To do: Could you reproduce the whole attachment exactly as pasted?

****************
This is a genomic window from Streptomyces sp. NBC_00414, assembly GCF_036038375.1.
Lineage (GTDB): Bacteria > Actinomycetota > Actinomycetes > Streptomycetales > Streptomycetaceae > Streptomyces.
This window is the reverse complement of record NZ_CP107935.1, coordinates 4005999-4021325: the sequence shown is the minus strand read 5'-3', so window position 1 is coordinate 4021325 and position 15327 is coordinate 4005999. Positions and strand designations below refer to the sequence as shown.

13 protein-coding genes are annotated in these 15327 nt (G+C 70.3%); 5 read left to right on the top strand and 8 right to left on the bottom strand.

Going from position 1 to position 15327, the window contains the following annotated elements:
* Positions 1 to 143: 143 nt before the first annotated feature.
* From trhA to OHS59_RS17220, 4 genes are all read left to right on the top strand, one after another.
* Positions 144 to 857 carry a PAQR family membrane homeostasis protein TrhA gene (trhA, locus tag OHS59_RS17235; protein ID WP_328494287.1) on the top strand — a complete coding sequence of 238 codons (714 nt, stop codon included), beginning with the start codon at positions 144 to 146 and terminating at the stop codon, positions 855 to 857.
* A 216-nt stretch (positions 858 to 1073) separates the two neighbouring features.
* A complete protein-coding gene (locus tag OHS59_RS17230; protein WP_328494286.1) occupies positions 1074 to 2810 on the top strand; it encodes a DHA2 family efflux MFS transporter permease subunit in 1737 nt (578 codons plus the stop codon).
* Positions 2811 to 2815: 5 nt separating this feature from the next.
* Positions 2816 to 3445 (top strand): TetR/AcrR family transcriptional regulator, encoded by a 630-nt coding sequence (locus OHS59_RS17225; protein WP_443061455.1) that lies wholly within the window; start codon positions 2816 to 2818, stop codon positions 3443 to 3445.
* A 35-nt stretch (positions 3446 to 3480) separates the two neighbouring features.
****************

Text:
This is a genomic window from Streptomyces sp. NBC_00414, assembly GCF_036038375.1.
Lineage (GTDB): Bacteria > Actinomycetota > Actinomycetes > Streptomycetales > Streptomycetaceae > Streptomyces.
This window is the reverse complement of record NZ_CP107935.1, coordinates 4005999-4021325: the sequence shown is the minus strand read 5'-3', so window position 1 is coordinate 4021325 and position 15327 is coordinate 4005999. Positions and strand designations below refer to the sequence as shown.

13 protein-coding genes are annotated in these 15327 nt (G+C 70.3%); 5 read left to right on the top strand and 8 right to left on the bottom strand.

Going from position 1 to position 15327, the window contains the following annotated elements:
* Positions 1 to 143: 143 nt before the first annotated feature.
* From trhA to OHS59_RS17220, 4 genes are all read left to right on the top strand, one after another.
* Positions 144 to 857 carry a PAQR family membrane homeostasis protein TrhA gene (trhA, locus tag OHS59_RS17235; protein ID WP_328494287.1) on the top strand — a complete coding sequence of 238 codons (714 nt, stop codon included), beginning with the start codon at positions 144 to 146 and terminating at the stop codon, positions 855 to 857.
* A 216-nt stretch (positions 858 to 1073) separates the two neighbouring features.
* A complete protein-coding gene (locus tag OHS59_RS17230; protein WP_328494286.1) occupies positions 1074 to 2810 on the top strand; it encodes a DHA2 family efflux MFS transporter permease subunit in 1737 nt (578 codons plus the stop codon).
* Positions 2811 to 2815: 5 nt separating this feature from the next.
* Positions 2816 to 3445 (top strand): TetR/AcrR family transcriptional regulator, encoded by a 630-nt coding sequence (locus OHS59_RS17225; protein WP_443061455.1) that lies wholly within the window; start codon positions 2816 to 2818, stop codon positions 3443 to 3445.
* A 35-nt stretch (positions 3446 to 3480) separates the two neighbouring features.